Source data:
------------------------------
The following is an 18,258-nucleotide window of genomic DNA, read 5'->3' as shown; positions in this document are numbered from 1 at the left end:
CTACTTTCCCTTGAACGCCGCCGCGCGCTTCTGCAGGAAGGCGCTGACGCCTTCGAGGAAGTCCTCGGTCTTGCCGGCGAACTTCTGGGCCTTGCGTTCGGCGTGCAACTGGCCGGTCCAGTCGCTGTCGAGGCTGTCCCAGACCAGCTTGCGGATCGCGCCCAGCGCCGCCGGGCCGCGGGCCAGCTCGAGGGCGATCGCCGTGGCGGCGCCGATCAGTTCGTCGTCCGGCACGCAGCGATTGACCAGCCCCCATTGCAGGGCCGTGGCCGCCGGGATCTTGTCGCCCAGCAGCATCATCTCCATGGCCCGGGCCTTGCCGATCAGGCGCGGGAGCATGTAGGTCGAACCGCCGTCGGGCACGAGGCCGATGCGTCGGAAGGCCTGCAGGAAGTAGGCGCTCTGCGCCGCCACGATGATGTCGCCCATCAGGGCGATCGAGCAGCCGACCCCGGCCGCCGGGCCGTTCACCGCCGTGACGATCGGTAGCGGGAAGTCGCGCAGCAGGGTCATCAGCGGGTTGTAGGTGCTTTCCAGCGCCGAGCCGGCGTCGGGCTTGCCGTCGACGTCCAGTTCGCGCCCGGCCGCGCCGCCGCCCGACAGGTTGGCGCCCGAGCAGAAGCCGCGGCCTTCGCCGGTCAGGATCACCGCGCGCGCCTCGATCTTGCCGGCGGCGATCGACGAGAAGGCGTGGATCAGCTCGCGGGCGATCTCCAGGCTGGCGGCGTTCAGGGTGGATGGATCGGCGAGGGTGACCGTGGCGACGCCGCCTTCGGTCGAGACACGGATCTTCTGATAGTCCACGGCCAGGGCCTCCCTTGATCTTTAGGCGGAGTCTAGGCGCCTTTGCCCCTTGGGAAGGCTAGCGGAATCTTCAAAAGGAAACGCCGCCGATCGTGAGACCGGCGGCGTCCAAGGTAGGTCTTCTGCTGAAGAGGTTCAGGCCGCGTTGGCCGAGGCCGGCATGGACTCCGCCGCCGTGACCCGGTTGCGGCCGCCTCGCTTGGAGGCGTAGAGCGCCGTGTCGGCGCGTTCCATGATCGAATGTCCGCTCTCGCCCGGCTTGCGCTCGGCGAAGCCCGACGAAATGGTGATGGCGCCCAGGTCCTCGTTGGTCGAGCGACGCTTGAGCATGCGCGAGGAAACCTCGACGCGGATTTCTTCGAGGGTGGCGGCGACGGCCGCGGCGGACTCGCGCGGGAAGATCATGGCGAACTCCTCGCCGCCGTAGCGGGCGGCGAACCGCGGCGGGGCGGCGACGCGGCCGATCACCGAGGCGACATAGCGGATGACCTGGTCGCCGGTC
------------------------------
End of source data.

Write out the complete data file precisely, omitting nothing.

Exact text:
The following is an 18,258-nucleotide window of genomic DNA, read 5'->3' as shown; positions in this document are numbered from 1 at the left end:
CTACTTTCCCTTGAACGCCGCCGCGCGCTTCTGCAGGAAGGCGCTGACGCCTTCGAGGAAGTCCTCGGTCTTGCCGGCGAACTTCTGGGCCTTGCGTTCGGCGTGCAACTGGCCGGTCCAGTCGCTGTCGAGGCTGTCCCAGACCAGCTTGCGGATCGCGCCCAGCGCCGCCGGGCCGCGGGCCAGCTCGAGGGCGATCGCCGTGGCGGCGCCGATCAGTTCGTCGTCCGGCACGCAGCGATTGACCAGCCCCCATTGCAGGGCCGTGGCCGCCGGGATCTTGTCGCCCAGCAGCATCATCTCCATGGCCCGGGCCTTGCCGATCAGGCGCGGGAGCATGTAGGTCGAACCGCCGTCGGGCACGAGGCCGATGCGTCGGAAGGCCTGCAGGAAGTAGGCGCTCTGCGCCGCCACGATGATGTCGCCCATCAGGGCGATCGAGCAGCCGACCCCGGCCGCCGGGCCGTTCACCGCCGTGACGATCGGTAGCGGGAAGTCGCGCAGCAGGGTCATCAGCGGGTTGTAGGTGCTTTCCAGCGCCGAGCCGGCGTCGGGCTTGCCGTCGACGTCCAGTTCGCGCCCGGCCGCGCCGCCGCCCGACAGGTTGGCGCCCGAGCAGAAGCCGCGGCCTTCGCCGGTCAGGATCACCGCGCGCGCCTCGATCTTGCCGGCGGCGATCGACGAGAAGGCGTGGATCAGCTCGCGGGCGATCTCCAGGCTGGCGGCGTTCAGGGTGGATGGATCGGCGAGGGTGACCGTGGCGACGCCGCCTTCGGTCGAGACACGGATCTTCTGATAGTCCACGGCCAGGGCCTCCCTTGATCTTTAGGCGGAGTCTAGGCGCCTTTGCCCCTTGGGAAGGCTAGCGGAATCTTCAAAAGGAAACGCCGCCGATCGTGAGACCGGCGGCGTCCAAGGTAGGTCTTCTGCTGAAGAGGTTCAGGCCGCGTTGGCCGAGGCCGGCATGGACTCCGCCGCCGTGACCCGGTTGCGGCCGCCTCGCTTGGAGGCGTAGAGCGCCGTGTCGGCGCGTTCCATGATCGAATGTCCGCTCTCGCCCGGCTTGCGCTCGGCGAAGCCCGACGAAATGGTGATGGCGCCCAGGTCCTCGTTGGTCGAGCGACGCTTGAGCATGCGCGAGGAAACCTCGACGCGGATTTCTTCGAGGGTGGCGGCGACGGCCGCGGCGGACTCGCGCGGGAAGATCATGGCGAACTCCTCGCCGCCGTAGCGGGCGGCGAACCGCGGCGGGGCGGCGACGCGGCCGATCACCGAGGCGACATAGCGGATGACCTGGTCGCCGGTC